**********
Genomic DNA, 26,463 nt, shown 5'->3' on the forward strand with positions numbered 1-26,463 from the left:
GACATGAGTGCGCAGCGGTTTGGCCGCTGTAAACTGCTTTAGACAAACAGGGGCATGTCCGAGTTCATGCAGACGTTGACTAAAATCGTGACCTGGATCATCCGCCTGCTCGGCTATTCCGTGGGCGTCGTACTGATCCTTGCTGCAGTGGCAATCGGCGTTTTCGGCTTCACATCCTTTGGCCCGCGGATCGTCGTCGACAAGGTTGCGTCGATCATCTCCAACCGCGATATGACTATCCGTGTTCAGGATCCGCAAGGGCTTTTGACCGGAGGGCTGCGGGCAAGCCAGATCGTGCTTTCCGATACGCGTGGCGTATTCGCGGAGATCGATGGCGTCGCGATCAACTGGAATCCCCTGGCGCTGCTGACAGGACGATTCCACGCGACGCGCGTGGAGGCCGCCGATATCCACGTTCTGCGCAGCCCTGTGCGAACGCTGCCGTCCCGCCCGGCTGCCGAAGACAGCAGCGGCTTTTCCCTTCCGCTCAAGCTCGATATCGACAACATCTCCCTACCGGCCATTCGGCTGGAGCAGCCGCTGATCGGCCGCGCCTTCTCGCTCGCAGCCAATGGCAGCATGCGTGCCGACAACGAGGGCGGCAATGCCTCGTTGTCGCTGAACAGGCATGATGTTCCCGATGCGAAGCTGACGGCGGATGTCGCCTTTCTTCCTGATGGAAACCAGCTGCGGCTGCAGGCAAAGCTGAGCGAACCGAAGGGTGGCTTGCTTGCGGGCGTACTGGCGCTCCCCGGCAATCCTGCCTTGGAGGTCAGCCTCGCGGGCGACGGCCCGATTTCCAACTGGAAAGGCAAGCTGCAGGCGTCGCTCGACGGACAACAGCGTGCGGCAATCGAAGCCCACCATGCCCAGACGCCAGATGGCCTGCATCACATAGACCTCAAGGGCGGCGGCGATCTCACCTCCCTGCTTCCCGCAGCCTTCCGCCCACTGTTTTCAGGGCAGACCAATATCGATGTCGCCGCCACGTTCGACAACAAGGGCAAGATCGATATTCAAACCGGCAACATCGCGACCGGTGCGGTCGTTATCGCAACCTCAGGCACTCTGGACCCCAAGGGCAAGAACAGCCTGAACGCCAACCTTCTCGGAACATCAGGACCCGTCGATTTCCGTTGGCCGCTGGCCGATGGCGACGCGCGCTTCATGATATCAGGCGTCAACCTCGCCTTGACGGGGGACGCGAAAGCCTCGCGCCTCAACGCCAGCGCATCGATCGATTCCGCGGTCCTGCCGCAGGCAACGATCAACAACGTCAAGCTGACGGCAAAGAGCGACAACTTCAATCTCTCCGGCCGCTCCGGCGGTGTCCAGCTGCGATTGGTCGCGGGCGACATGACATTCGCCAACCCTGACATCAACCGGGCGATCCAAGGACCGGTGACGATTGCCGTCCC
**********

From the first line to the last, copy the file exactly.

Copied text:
Genomic DNA, 26,463 nt, shown 5'->3' on the forward strand with positions numbered 1-26,463 from the left:
GACATGAGTGCGCAGCGGTTTGGCCGCTGTAAACTGCTTTAGACAAACAGGGGCATGTCCGAGTTCATGCAGACGTTGACTAAAATCGTGACCTGGATCATCCGCCTGCTCGGCTATTCCGTGGGCGTCGTACTGATCCTTGCTGCAGTGGCAATCGGCGTTTTCGGCTTCACATCCTTTGGCCCGCGGATCGTCGTCGACAAGGTTGCGTCGATCATCTCCAACCGCGATATGACTATCCGTGTTCAGGATCCGCAAGGGCTTTTGACCGGAGGGCTGCGGGCAAGCCAGATCGTGCTTTCCGATACGCGTGGCGTATTCGCGGAGATCGATGGCGTCGCGATCAACTGGAATCCCCTGGCGCTGCTGACAGGACGATTCCACGCGACGCGCGTGGAGGCCGCCGATATCCACGTTCTGCGCAGCCCTGTGCGAACGCTGCCGTCCCGCCCGGCTGCCGAAGACAGCAGCGGCTTTTCCCTTCCGCTCAAGCTCGATATCGACAACATCTCCCTACCGGCCATTCGGCTGGAGCAGCCGCTGATCGGCCGCGCCTTCTCGCTCGCAGCCAATGGCAGCATGCGTGCCGACAACGAGGGCGGCAATGCCTCGTTGTCGCTGAACAGGCATGATGTTCCCGATGCGAAGCTGACGGCGGATGTCGCCTTTCTTCCTGATGGAAACCAGCTGCGGCTGCAGGCAAAGCTGAGCGAACCGAAGGGTGGCTTGCTTGCGGGCGTACTGGCGCTCCCCGGCAATCCTGCCTTGGAGGTCAGCCTCGCGGGCGACGGCCCGATTTCCAACTGGAAAGGCAAGCTGCAGGCGTCGCTCGACGGACAACAGCGTGCGGCAATCGAAGCCCACCATGCCCAGACGCCAGATGGCCTGCATCACATAGACCTCAAGGGCGGCGGCGATCTCACCTCCCTGCTTCCCGCAGCCTTCCGCCCACTGTTTTCAGGGCAGACCAATATCGATGTCGCCGCCACGTTCGACAACAAGGGCAAGATCGATATTCAAACCGGCAACATCGCGACCGGTGCGGTCGTTATCGCAACCTCAGGCACTCTGGACCCCAAGGGCAAGAACAGCCTGAACGCCAACCTTCTCGGAACATCAGGACCCGTCGATTTCCGTTGGCCGCTGGCCGATGGCGACGCGCGCTTCATGATATCAGGCGTCAACCTCGCCTTGACGGGGGACGCGAAAGCCTCGCGCCTCAACGCCAGCGCATCGATCGATTCCGCGGTCCTGCCGCAGGCAACGATCAACAACGTCAAGCTGACGGCAAAGAGCGACAACTTCAATCTCTCCGGCCGCTCCGGCGGTGTCCAGCTGCGATTGGTCGCGGGCGACATGACATTCGCCAACCCTGACATCAACCGGGCGATCCAAGGACCGGTGACGATTGCCGTCCC